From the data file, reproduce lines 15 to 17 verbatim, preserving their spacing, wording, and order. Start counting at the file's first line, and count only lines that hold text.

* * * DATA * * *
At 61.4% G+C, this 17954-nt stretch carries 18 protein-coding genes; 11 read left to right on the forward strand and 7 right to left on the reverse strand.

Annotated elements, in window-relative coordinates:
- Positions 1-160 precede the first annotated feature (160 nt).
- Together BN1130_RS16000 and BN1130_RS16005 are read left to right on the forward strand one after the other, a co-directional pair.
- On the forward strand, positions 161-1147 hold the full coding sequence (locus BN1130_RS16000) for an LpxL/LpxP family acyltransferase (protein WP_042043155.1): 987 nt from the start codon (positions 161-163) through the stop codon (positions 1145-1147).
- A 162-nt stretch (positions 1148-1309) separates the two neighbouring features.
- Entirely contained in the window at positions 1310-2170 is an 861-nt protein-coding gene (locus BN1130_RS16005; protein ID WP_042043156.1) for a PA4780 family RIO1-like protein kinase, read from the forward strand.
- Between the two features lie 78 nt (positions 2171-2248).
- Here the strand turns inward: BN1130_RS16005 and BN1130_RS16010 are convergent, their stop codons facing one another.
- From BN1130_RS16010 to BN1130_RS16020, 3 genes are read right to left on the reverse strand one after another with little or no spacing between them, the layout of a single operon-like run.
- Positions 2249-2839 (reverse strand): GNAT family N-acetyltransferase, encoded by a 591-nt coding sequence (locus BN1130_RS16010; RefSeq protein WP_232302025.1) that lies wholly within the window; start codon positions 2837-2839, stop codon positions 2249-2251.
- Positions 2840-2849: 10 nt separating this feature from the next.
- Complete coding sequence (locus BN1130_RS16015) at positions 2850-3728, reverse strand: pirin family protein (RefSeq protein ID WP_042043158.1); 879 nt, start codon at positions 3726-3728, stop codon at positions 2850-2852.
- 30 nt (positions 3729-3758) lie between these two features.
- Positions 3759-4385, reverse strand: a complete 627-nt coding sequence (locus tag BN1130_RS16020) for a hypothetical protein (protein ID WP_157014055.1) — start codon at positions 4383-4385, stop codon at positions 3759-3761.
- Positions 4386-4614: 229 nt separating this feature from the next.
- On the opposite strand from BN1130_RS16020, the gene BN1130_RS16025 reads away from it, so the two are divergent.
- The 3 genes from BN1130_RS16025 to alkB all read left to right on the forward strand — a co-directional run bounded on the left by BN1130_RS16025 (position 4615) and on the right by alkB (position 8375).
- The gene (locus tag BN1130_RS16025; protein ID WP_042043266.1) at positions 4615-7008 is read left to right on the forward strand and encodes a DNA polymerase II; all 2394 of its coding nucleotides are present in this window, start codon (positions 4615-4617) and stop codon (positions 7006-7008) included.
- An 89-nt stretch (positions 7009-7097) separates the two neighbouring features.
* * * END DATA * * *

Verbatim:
- Positions 3759-4385, reverse strand: a complete 627-nt coding sequence (locus tag BN1130_RS16020) for a hypothetical protein (protein ID WP_157014055.1) — start codon at positions 4383-4385, stop codon at positions 3759-3761.
- Positions 4386-4614: 229 nt separating this feature from the next.
- On the opposite strand from BN1130_RS16020, the gene BN1130_RS16025 reads away from it, so the two are divergent.